Vanity Metrics In Experimentation Programs pt.2
In the previous article, we talked about how experimentation programs that set Number of experiments as a metric to determine the health of their experimentation program might cause more problems.
This is the second article in the serious and probably going to have you scratching your heads as to why this is a vanity metric.
Let’s just call it outright. The next in the series of vanity metrics in experimentation programs is..
Conversion Rates / Conversion Rate Uplift
Shocking as it may sound, we have seen this is a metric that promotes all the wrong behaviours.
To understand why, We should look back at how the industry has arrived to where it is today.
In the past, a lot of vendors and industry “thought leaders” pushed the idea forward that it was easy to create A/B tests and with minimal effort improve the conversion rates of the website.
The idea was simple.
More uplift = more revenue
This had business stakeholders salivating and CRO was born, seen as a money printing machine. Even though attribution of revenue to actual tests were sketchy at bests, this idea has stuck.
Conversion Rate improvements and uplift have been seen as the hallmark of a successful experimentation program. After all it’s easy to monitor and see if it’s improving or not.
But herein lies the problem – their experimentation teams are not testing to learn. They are testing to win.
Failed experiments may be lauded in the practitioner circles but they won’t be made visible to the C-level.
When winning is the only way, the teams feel the pressure to achieve this.
These are the real consequences
- They will run tests that are more guaranteed to win.
- Tests that don’t have revenue attribution possibility doesn’t even get prioritised.
- Learnings are never addressed or shared.
- Tests become token activities with only the outcome in mind
- Data analysis is misreported and made to look like wins.
In one real world example, we talked to a CRO manager for the retention team of a leading software business.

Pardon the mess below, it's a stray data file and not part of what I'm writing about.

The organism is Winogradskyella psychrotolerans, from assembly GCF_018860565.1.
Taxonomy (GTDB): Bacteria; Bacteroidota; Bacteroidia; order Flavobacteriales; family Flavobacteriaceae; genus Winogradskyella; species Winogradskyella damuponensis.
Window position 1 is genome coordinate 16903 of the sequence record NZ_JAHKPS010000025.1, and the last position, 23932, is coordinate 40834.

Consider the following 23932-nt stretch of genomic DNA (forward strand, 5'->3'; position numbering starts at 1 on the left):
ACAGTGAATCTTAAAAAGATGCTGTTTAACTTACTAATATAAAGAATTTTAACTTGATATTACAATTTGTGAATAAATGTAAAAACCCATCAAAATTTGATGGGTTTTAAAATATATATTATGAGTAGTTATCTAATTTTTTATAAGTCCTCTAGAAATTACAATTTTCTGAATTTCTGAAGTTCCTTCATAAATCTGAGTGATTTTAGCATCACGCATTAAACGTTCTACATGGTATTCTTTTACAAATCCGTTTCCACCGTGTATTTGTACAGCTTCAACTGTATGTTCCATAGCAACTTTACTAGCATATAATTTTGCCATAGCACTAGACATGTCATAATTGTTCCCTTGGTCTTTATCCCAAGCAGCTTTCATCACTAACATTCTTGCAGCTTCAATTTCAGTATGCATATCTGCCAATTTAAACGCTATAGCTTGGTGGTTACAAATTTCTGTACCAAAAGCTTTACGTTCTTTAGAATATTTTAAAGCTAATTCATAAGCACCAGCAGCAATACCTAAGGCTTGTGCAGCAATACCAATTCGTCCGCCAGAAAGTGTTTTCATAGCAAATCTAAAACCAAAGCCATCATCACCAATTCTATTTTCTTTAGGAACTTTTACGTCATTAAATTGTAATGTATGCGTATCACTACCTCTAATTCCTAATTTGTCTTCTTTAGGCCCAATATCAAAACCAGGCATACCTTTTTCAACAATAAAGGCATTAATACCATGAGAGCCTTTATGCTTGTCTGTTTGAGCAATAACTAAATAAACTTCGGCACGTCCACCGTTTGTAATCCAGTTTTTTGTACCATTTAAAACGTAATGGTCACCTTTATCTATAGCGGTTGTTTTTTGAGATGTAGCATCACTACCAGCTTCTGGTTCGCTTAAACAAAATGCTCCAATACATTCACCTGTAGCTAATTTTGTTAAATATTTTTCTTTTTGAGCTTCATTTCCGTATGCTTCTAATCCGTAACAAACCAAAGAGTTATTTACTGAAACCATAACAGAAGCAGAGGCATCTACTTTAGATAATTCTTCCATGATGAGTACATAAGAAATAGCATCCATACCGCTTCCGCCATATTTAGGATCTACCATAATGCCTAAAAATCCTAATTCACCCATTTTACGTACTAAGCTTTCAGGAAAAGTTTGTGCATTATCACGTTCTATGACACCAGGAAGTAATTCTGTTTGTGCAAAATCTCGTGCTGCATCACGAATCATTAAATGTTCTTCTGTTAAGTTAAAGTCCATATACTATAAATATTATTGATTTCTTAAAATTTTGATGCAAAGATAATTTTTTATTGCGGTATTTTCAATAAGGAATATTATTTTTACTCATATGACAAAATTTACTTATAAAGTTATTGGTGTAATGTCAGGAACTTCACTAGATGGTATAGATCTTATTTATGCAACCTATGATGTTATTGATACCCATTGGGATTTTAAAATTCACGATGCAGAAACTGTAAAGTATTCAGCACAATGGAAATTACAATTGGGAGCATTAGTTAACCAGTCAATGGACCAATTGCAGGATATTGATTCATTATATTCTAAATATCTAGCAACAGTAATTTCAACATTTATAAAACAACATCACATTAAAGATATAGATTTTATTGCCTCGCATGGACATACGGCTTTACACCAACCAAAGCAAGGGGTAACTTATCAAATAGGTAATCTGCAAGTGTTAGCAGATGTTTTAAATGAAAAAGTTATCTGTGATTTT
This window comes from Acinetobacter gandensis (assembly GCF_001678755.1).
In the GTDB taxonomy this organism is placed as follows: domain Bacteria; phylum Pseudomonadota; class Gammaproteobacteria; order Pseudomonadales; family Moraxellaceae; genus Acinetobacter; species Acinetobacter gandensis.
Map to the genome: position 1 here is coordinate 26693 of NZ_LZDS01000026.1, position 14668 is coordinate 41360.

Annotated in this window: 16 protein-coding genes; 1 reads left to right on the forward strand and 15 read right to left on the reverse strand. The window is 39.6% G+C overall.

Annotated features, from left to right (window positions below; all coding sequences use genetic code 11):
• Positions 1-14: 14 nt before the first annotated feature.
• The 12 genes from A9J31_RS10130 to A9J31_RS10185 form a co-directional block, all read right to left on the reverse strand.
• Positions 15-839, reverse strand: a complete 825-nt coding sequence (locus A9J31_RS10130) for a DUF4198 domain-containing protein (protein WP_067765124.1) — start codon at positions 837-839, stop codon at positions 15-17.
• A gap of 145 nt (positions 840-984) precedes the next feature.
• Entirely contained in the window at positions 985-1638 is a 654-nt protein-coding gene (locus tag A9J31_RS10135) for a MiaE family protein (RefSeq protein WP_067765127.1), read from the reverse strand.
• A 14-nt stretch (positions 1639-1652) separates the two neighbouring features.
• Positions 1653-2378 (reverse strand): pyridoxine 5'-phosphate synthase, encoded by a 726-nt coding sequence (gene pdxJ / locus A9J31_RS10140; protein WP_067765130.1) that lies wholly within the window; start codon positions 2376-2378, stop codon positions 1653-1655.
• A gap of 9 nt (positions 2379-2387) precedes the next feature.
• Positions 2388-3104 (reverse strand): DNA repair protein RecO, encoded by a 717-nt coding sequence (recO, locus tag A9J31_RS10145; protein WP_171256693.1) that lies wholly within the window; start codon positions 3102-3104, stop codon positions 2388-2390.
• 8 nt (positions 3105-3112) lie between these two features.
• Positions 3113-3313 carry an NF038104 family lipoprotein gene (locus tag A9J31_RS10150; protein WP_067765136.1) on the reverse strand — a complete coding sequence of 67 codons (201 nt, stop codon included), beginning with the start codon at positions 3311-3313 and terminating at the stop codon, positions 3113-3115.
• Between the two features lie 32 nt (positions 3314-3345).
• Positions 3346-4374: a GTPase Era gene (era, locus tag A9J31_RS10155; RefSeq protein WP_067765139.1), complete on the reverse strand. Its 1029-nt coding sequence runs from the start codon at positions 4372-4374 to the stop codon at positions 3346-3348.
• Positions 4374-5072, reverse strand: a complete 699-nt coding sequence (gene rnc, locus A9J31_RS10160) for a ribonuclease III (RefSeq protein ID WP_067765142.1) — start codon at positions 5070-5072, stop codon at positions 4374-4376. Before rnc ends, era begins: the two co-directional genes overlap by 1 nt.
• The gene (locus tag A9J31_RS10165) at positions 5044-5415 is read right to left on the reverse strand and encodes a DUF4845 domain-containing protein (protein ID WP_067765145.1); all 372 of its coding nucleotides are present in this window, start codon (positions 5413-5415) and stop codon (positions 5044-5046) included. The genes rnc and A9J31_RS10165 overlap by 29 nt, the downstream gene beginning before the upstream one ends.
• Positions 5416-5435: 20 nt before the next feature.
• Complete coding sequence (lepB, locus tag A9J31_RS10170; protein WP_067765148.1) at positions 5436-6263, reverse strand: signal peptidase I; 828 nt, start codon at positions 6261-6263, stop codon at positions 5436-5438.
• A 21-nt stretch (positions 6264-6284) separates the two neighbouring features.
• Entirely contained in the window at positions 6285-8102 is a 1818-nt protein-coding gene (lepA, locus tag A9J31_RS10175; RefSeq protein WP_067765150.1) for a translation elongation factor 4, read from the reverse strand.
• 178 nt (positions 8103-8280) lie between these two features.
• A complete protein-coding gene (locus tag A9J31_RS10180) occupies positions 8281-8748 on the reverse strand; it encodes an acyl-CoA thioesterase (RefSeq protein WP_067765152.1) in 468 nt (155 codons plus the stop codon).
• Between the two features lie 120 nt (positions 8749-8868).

“We had to only prioritise tests that had a direct revenue attribution”
Imagine how many learnings this organisation missed out on when trying to improve the retention of the customers. They looked at retention as this single event when essentially, it could have been multiple touch points that could be improved to secure retention.
How do we improve this?
To answer this, let’s try and answer what experimentation really is.
It’s a way of validating or invalidating a hypothesis. It allows the experimenter to analyse the data and build a set of learnings.
The insights gained from experiments should be the main reason any company should invest in experimentation program.
Insights are what will essentially drive innovation and strategies that create a competitive edge.
The better metric we are proposing is – Actionable Insights gained from experiments.
What is an actionable insight?
Any insight that creates business impact and/or helps the experimentation program contribute towards new products, opportunities, channels or competitive edge is what we would call an actionable insight.
By keeping track of experiments that create actionable insights means that the teams spend time better analysing the experiment and providing better insights and not just “meaningless numbers”.
It’s worth mentioning that you need to have guardrails and review systems in place to monitor the insights from each experiment to independently verify and validate the impact. This is not just a numbers game.